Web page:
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Indian Hospitals, Indigenous Medical Experimentation And Inadequate Medical Care Class Action

Are you an Indigenous or Inuit Canadian who was mistreated in an “Indian Hospital” or segregated TB Sanitorium, or a relative of one? 

Thousands of First Nations people were segregated into “Indian TB Sanatoriums” or “Indian Hospitals” where they were subjected to a litany of harms. Separated from family. Forcibly confined to beds. Arrested and returned if they tried to flee. Subjected to experimentation, physical abuse, sexual abuse, forced sterilization, and poor conditions.

The pain of these acts echoes through the generations, which is why we’re seeking compensation on behalf of these victims.

This class action was certified on January 22, 2020.  The certified class is defined as follows:

Primary Class means all persons who were admitted to an Indian Hospital during the Class Period; and

Family Class means all persons who are a spouse or former spouse, child, grandchild or sibling of a member of the Primary Class and the spouse of a child, grandchild or sibling of a member of the Primary Class.

The Class Period means the period from and including the date on which Canada assumed management and control of any particular Indian Hospital, which shall be no earlier than January 1, 1936 and ending on the earlier of the following dates:

a) The date of closure of any particular Indian Hospital; or
b) The date on which management and control of any particular Indian Hospital was effectively transferred from Canada; or
c) December 31, 1981.

 

FAQ

Which hospitals are involved in the suit? 

Some or all of the following institutions may be affected by this litigation:

  1. Tobique Indian Hospital (NB);
  2. Parc Savard Indian Hospital (QC);
  3.  Manitowaning Indian Hospital (ON);
  4.  Lady Willington Indian Hospital (ON);
  5.  Squaw Bay Indian Hospital (ON);
  6.  Moose Factory Indian Hospital (ON);
  7.  Sioux Lookout Indian Hospital (ON);
  8.  Brandon Indian Hospital (MB);
  9.  Dynevor Indian Hospital (MB);
  10.  Fisher River Indian Hospital (MB);
  11.  Fort Alexander Indian Hospital (MB);
  12.  Clearwater Lake Indian Hospital (MB);
  13.  Norway House Indian Hospital (MB);
  14.  Crerar Indian Hospital (MN);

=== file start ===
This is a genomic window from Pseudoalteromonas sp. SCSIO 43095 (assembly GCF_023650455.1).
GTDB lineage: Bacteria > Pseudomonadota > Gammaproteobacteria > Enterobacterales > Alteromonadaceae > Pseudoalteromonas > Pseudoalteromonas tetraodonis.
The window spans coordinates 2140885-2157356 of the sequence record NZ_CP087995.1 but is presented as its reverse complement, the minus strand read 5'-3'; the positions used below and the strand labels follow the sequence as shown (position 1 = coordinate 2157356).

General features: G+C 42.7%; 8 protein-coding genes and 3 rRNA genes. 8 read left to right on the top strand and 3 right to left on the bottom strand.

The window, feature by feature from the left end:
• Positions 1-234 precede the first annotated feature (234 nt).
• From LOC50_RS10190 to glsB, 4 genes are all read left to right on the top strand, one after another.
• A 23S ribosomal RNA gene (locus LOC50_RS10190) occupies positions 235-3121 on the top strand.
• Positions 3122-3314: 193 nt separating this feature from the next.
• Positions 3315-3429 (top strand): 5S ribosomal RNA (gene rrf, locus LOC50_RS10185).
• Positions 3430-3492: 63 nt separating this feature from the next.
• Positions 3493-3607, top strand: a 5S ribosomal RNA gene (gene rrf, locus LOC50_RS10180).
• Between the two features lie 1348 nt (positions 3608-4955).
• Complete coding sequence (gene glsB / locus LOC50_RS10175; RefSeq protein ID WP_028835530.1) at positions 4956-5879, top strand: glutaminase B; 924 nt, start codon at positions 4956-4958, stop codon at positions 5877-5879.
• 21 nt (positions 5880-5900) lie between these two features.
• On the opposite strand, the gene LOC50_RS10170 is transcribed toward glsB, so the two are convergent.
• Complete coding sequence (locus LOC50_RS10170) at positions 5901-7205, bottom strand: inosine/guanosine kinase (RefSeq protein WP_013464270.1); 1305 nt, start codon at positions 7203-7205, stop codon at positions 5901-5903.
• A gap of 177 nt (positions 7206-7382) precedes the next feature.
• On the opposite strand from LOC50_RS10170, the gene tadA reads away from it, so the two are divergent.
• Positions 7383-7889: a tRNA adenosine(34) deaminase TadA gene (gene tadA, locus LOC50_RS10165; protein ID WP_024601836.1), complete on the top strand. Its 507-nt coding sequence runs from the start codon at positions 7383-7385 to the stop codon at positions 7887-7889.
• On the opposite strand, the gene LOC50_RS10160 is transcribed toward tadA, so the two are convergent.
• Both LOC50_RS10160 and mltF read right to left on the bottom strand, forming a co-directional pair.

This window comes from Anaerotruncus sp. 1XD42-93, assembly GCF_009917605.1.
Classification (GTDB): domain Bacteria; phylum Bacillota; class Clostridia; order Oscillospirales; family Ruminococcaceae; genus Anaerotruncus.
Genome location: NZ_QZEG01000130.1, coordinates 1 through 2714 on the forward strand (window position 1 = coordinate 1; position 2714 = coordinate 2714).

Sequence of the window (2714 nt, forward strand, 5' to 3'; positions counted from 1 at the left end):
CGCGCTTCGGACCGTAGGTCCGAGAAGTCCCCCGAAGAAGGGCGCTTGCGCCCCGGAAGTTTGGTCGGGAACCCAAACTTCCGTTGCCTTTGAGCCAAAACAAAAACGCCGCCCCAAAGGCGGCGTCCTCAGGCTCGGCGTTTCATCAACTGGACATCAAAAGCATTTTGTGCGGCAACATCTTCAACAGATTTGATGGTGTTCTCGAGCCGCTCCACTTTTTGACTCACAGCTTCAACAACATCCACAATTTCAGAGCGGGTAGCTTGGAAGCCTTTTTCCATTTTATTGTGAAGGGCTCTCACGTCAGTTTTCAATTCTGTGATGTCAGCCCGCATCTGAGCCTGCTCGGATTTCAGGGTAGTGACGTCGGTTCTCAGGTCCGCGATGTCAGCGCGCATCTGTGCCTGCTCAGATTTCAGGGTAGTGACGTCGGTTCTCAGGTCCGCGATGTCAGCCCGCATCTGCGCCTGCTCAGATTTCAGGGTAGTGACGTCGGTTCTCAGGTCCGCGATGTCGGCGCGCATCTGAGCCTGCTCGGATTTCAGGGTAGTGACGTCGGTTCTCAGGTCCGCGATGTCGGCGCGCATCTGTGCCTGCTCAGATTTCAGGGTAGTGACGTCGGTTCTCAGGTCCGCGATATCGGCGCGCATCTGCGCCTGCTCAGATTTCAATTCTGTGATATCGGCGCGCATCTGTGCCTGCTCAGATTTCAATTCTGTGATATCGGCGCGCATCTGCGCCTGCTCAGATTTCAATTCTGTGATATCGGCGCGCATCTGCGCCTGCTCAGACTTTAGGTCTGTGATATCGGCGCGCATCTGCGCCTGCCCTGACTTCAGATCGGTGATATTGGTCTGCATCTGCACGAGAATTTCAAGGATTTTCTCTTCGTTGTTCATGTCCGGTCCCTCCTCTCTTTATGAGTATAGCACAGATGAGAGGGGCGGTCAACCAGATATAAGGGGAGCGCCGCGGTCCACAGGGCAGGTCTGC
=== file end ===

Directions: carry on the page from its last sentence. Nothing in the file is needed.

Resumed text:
15. Fort Qu’Appelle Indian Hospital (SK);
  16.  North Battleford Indian Hospital (SK);
  17.  Peigan Indian Hospital (AB);
  18.  Sarcee Indian Hospital (AB);
  19.  Blood Indian Hospital (AB);
  20.  Morley / Stoney Indian Hospital (AB);
  21.  Hobbema Indian Hospital (AB);
  22.  Blackfoot Indian Hospital (AB);
  23.  Charles Camsell Indian Hospital (AB);
  24.  Coqualeetza Indian Hospital (BC);
  25.  Miller Bay Indian Hospital (BC);
  26. Nanaimo Indian Hospital (BC);
  27.  Fort Simpson Hospital (NWT);
  28.  Fort Norman Indian Hospital (NWT);
  29.  Frobisher Bay Hospital (NWT);
  30.  Inuvik Hospital (NWT); and
  31.  Whitehorse Hospital (YK).

 

Please note, joining our contact list for this class action, creates no financial obligation for you and your information will be kept confidential. (If you have previously joined our contact list and your address or other contact information has changed, you may update your contact information on our list by completing the form below.)

Merchant Law Group LLP has 10 offices across Canada, with lawyers practising law in six provinces. Merchant Law Group LLP and Tony Merchant, Q.C. are well known for pursuing class action lawsuits in Canada including litigation regarding Winners/HomeSense, Various Cellular Phone Fees, BCE Dividends, GM Gasket Manifolds, Hip Implants, Lead Paint in Toys (and similar consumer products), Maple Leaf, Celebrex/Bextra, Vioxx, Sony, Residential Schools and various other cases. Tony Merchant, Q.C. is known to be one of Canada’s most active litigators with more than 600 reported cases in leading Caselaw Journals, having argued thousands of cases before the Canadian and American Courts, in Trial and Administrative Courts, and the Courts of Appeal of various American and Canadian jurisdictions, the Federal Court of Canada, and the Supreme Court of Canada. Tony Merchant, Q.C., has a long history in pursuing public policy cases and is a former Member of the Legislative Assembly (M.L.A.)

 

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